Ceramics artist of color who is visually impaired highlights women's contributions in new exhibit

For more than 25 years, Donna Ray has turned pieces of clay into works of art. But for her second solo show ever, she wants to mold people's perspectives on women's place in society around the world.

"To have the residency and to be able to curate and put your show together, that is a dream come true," said Ray.

Ray says it took 6 months for her to produce 48 ceramic pieces for her new exhibit called Women's Equity and Gender Fluidity at the Minnesota African American Heritage Museum and Gallery.

Her goal is to highlight the contributions of women in education, land ownership, and agriculture using art. 

"My thing was to make sure that I incorporated all the things that were important to me as an artist and that I wanted the use of this and the future generations to understand that we all are part of Mother Earth, which is gender fluid," said Ray.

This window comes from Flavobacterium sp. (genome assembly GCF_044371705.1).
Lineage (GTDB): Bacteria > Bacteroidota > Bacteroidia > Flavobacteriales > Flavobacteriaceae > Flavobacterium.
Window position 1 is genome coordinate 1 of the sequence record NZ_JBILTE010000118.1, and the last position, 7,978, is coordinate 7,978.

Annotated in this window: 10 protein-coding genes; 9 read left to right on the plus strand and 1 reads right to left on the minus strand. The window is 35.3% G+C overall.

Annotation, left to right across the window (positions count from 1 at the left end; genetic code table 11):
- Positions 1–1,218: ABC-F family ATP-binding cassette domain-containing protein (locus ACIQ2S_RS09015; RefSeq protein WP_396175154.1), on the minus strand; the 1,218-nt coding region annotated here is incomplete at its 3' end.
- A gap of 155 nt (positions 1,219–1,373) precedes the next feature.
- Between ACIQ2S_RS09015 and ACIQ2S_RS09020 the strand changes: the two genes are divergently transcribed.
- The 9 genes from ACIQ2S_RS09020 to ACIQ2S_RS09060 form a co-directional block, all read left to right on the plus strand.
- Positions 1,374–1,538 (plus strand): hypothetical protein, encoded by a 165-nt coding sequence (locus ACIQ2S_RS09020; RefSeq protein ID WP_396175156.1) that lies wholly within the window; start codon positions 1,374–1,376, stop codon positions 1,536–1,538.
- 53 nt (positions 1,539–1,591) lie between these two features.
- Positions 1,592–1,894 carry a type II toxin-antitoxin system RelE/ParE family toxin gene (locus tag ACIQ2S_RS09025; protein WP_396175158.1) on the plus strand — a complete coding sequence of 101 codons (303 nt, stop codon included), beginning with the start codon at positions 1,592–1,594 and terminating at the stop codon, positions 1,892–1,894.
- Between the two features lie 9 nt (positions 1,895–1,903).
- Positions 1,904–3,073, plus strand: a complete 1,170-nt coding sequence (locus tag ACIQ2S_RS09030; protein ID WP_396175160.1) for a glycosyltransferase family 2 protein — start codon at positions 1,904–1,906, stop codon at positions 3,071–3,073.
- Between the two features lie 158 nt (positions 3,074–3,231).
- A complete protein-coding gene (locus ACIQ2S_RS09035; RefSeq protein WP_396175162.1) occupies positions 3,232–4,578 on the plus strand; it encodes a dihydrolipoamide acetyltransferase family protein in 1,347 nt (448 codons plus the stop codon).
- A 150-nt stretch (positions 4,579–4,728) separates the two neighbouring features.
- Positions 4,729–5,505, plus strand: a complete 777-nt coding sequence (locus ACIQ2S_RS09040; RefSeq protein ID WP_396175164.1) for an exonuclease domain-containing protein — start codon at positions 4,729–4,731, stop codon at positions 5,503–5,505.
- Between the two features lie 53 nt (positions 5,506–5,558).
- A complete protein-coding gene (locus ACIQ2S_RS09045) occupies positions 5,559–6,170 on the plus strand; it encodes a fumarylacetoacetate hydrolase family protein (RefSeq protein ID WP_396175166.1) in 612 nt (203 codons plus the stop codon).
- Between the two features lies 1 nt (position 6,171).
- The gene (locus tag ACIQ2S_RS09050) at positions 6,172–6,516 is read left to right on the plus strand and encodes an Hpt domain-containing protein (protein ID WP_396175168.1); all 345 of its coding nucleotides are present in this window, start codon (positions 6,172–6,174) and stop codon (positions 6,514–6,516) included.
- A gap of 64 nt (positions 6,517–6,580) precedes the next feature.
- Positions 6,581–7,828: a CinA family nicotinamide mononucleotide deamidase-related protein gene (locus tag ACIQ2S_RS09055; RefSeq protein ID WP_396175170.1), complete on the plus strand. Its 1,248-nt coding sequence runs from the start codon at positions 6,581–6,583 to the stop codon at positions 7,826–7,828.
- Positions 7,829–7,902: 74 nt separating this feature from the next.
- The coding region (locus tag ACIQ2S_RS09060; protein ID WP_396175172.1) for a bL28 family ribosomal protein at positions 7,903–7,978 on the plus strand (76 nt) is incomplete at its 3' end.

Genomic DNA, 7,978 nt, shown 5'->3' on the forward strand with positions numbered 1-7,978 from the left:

Among the items on display, three goddesses that represent Africa, Asia and the Americas, large ceramic spoons and word puzzles on ceramic tiles that ultimately reveal how everything ties together.

Ray says clay is her favorite medium because she was born blind and expressing herself through the natural soil gives her a tangible way to explore the world around her.

"It's all about the feel. It's all about the touch. It's about what is in your head," said Ray.

Ray hopes her creations help visitors see women in a different light and make people with disabilities, especially women of color, more visible in the art world.

"There's room for all of us. There's room for everybody, and there's no one size fits all," said Ray.